Study Limitations

The limitation of the study is its small sample size. The validity of the 75 g OGTT thresholds still needs to be investigated and verified by large studies.


Conclusion

This study demonstrates that the 75 g OGTT (IADPSG/ADA) has reliable threshold values for GDM screening as the neonatal outcomes do not differ between the low normal and high normal levels of the first and second-hour test results, and provides evidence that there are still adverse neonatal outcomes in women with OGTT results below the current thresholds. The study also reports a higher number of SGA in the glucose range 120-140 mg/dL of the first hour, which needs further evaluation. As a result, the validity of the 75 g OGTT thresholds still needs to be investigated and verified by large studies.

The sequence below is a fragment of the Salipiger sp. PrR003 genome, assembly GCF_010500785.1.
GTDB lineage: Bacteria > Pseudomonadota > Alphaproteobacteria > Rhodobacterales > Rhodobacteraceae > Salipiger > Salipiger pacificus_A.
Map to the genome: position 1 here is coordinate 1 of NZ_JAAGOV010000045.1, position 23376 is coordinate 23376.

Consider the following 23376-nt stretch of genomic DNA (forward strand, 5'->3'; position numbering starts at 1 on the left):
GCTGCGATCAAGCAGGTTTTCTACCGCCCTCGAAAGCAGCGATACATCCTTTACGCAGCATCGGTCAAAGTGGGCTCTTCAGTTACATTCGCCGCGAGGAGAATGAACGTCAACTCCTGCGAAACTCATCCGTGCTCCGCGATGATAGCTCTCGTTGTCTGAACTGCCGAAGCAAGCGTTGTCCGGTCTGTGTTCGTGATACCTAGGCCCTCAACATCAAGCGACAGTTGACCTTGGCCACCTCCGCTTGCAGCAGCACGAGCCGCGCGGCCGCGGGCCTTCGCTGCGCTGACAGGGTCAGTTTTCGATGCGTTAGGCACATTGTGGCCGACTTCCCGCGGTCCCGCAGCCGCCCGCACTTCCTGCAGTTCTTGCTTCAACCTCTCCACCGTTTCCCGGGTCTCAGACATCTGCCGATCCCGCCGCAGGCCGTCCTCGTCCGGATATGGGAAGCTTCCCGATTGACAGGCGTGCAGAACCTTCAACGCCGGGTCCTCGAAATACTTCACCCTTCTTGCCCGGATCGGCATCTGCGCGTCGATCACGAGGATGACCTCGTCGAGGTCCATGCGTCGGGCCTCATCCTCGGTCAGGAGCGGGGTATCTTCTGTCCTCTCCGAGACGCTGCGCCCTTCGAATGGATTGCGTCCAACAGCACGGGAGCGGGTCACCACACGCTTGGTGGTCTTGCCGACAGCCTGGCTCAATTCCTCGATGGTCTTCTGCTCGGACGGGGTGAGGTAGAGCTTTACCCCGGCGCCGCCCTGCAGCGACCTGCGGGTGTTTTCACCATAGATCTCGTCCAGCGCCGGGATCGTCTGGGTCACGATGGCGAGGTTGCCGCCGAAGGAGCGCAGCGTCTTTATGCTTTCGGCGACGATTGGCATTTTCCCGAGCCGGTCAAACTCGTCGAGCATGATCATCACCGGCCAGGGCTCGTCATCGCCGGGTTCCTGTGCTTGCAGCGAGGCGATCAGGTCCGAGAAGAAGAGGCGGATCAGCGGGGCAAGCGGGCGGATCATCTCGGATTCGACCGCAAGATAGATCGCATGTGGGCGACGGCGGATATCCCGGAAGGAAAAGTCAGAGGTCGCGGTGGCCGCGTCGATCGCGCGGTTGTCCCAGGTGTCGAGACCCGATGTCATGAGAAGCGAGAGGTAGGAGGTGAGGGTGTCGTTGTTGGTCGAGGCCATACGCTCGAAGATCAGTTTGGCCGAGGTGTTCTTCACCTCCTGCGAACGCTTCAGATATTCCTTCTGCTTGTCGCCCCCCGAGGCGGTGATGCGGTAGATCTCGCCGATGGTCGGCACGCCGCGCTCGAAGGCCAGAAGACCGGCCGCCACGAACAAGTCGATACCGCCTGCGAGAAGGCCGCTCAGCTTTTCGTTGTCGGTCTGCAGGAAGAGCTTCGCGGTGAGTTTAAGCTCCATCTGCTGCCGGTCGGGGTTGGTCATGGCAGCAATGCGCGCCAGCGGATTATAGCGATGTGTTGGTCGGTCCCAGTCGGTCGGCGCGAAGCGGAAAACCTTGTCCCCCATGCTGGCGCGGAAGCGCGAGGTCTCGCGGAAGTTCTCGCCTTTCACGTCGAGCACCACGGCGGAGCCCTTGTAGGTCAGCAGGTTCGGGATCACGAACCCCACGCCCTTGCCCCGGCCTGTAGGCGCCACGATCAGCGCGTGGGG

Ethics

Ethics Committee Approval: The study protocol was approved by the Ethics Committee of Lütfi Kırdar Kartal Training and Research Hospital (approval number: 89513307/1009/372)

Informed Consent: Consent form was filled out by all participants.

Peer-review: External and internal peer-reviewed.

Authorship Contributions

Surgical and Medical Practices: S.S., Concept: Z.M.P., Design: Z.M.P., Data Collection or Processing: S.S., Analysis or Interpretation: G.A.İ., Literature Search: S.S., G.A.İ., Writing: G.A.İ.

Conflict of Interest: No conflict of interest was declared by the authors.

Financial Disclosure: The authors declared that this study received no financial support.

Images